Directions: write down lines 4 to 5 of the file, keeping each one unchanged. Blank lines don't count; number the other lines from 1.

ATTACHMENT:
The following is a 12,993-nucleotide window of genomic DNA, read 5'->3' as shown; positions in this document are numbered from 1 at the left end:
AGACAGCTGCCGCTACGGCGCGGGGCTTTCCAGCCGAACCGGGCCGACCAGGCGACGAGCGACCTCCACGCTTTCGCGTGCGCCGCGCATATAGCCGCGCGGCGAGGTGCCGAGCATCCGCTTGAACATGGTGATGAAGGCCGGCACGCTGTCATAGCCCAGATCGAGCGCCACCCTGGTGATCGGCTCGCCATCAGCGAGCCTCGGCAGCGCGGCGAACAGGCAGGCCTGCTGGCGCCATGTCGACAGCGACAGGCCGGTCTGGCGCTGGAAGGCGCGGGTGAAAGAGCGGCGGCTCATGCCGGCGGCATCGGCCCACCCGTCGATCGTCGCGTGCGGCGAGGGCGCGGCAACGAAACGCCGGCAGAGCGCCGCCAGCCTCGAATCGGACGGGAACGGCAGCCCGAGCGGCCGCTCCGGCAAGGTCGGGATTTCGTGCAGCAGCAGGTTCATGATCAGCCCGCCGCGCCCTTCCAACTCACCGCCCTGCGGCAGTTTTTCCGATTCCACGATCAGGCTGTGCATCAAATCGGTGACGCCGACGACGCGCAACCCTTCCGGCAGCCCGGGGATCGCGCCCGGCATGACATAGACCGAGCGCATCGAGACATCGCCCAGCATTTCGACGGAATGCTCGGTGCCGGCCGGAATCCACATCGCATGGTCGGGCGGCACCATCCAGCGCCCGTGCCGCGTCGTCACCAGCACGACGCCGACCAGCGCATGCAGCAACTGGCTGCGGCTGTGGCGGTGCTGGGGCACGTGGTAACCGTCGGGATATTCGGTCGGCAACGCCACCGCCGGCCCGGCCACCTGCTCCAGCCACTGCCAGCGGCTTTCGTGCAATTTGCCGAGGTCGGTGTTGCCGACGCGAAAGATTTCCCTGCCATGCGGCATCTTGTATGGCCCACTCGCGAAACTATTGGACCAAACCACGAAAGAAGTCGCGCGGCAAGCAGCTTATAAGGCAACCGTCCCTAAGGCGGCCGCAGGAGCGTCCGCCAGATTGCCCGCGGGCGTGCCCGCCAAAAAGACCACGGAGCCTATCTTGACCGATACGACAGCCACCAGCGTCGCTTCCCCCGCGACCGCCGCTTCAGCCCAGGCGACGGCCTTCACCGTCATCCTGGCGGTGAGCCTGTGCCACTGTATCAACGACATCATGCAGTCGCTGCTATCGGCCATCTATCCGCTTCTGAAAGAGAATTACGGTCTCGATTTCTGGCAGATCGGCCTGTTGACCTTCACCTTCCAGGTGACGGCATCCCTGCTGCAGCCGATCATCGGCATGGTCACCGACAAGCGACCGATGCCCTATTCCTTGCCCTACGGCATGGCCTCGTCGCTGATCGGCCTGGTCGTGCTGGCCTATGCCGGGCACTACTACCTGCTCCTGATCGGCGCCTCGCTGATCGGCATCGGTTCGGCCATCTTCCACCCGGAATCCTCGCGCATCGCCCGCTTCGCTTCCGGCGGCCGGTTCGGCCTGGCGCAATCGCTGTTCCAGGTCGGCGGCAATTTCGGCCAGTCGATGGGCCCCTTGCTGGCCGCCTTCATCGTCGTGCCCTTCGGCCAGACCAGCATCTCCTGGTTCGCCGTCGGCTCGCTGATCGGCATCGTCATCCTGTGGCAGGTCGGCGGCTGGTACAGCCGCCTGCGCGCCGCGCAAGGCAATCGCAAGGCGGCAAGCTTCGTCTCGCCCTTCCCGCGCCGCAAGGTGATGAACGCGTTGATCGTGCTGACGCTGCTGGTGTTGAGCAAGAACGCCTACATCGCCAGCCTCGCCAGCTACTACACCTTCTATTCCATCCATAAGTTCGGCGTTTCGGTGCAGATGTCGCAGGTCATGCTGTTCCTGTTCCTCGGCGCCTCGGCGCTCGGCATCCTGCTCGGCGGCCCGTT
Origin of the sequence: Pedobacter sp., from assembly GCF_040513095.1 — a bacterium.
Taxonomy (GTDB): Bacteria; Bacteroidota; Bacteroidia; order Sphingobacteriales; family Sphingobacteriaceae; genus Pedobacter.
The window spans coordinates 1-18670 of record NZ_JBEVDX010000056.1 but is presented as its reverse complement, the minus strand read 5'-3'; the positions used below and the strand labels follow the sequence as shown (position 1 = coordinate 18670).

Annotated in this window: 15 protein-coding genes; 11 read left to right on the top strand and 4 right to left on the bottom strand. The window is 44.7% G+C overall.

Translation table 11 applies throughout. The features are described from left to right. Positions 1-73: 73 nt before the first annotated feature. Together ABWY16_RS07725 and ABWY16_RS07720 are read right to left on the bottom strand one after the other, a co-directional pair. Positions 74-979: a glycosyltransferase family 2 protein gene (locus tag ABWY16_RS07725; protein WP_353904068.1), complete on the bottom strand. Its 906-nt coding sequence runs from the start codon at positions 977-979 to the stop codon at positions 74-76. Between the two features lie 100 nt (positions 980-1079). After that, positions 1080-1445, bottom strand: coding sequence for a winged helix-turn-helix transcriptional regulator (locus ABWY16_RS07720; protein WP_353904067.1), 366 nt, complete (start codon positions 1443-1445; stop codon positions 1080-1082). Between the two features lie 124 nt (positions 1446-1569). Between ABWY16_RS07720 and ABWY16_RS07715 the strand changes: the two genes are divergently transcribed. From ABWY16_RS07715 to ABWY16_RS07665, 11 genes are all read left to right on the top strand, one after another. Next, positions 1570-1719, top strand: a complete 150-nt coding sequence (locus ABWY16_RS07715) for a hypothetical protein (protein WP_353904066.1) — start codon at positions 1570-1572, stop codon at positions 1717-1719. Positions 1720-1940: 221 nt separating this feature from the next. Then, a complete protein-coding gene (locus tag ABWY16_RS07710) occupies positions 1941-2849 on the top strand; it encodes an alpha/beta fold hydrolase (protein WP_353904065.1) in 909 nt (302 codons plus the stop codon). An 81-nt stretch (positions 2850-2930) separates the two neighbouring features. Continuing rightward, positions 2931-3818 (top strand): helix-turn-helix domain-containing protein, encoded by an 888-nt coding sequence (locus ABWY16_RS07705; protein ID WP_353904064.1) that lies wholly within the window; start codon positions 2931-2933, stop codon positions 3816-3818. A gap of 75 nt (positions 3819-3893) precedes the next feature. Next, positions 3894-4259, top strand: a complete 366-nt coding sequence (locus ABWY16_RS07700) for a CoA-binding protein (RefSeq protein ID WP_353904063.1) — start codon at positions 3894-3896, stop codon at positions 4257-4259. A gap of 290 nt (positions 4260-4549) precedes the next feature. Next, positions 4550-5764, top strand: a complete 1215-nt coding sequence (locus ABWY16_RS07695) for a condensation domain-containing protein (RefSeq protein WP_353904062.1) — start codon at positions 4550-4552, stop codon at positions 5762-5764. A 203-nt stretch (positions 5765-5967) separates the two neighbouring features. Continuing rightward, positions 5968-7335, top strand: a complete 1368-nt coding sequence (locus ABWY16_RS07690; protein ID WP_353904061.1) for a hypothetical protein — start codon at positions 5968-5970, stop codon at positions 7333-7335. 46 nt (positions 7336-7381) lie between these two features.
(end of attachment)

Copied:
Taxonomy (GTDB): Bacteria; Bacteroidota; Bacteroidia; order Sphingobacteriales; family Sphingobacteriaceae; genus Pedobacter.
The window spans coordinates 1-18670 of record NZ_JBEVDX010000056.1 but is presented as its reverse complement, the minus strand read 5'-3'; the positions used below and the strand labels follow the sequence as shown (position 1 = coordinate 18670).